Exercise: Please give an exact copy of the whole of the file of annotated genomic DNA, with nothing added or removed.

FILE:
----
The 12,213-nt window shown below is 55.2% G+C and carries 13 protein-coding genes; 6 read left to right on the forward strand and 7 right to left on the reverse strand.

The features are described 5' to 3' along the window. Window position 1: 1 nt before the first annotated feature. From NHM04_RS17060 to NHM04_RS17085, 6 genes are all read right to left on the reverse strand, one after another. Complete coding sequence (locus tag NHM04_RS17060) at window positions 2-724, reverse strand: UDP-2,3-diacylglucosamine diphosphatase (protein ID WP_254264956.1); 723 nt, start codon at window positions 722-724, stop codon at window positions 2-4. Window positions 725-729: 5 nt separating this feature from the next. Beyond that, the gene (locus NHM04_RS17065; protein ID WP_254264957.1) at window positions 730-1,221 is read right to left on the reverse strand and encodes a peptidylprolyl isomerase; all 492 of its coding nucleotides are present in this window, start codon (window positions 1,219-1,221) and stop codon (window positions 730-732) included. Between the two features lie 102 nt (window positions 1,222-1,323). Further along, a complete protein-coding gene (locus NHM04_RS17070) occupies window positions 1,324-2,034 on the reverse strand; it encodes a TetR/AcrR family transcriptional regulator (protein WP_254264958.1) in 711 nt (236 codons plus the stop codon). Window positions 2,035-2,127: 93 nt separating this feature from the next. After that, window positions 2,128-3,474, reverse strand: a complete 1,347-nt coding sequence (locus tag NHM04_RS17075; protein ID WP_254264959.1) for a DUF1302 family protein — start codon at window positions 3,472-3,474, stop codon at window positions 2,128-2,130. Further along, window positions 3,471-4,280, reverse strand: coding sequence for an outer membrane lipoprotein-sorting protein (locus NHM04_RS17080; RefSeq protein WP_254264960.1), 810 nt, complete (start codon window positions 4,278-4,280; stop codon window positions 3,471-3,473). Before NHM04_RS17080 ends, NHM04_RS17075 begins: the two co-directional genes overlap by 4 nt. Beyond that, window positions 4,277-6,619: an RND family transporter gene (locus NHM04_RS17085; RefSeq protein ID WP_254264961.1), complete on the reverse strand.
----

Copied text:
The 12,213-nt window shown below is 55.2% G+C and carries 13 protein-coding genes; 6 read left to right on the forward strand and 7 right to left on the reverse strand.

The features are described 5' to 3' along the window. Window position 1: 1 nt before the first annotated feature. From NHM04_RS17060 to NHM04_RS17085, 6 genes are all read right to left on the reverse strand, one after another. Complete coding sequence (locus tag NHM04_RS17060) at window positions 2-724, reverse strand: UDP-2,3-diacylglucosamine diphosphatase (protein ID WP_254264956.1); 723 nt, start codon at window positions 722-724, stop codon at window positions 2-4. Window positions 725-729: 5 nt separating this feature from the next. Beyond that, the gene (locus NHM04_RS17065; protein ID WP_254264957.1) at window positions 730-1,221 is read right to left on the reverse strand and encodes a peptidylprolyl isomerase; all 492 of its coding nucleotides are present in this window, start codon (window positions 1,219-1,221) and stop codon (window positions 730-732) included. Between the two features lie 102 nt (window positions 1,222-1,323). Further along, a complete protein-coding gene (locus NHM04_RS17070) occupies window positions 1,324-2,034 on the reverse strand; it encodes a TetR/AcrR family transcriptional regulator (protein WP_254264958.1) in 711 nt (236 codons plus the stop codon). Window positions 2,035-2,127: 93 nt separating this feature from the next. After that, window positions 2,128-3,474, reverse strand: a complete 1,347-nt coding sequence (locus tag NHM04_RS17075; protein ID WP_254264959.1) for a DUF1302 family protein — start codon at window positions 3,472-3,474, stop codon at window positions 2,128-2,130. Further along, window positions 3,471-4,280, reverse strand: coding sequence for an outer membrane lipoprotein-sorting protein (locus NHM04_RS17080; RefSeq protein WP_254264960.1), 810 nt, complete (start codon window positions 4,278-4,280; stop codon window positions 3,471-3,473). Before NHM04_RS17080 ends, NHM04_RS17075 begins: the two co-directional genes overlap by 4 nt. Beyond that, window positions 4,277-6,619: an RND family transporter gene (locus NHM04_RS17085; RefSeq protein ID WP_254264961.1), complete on the reverse strand.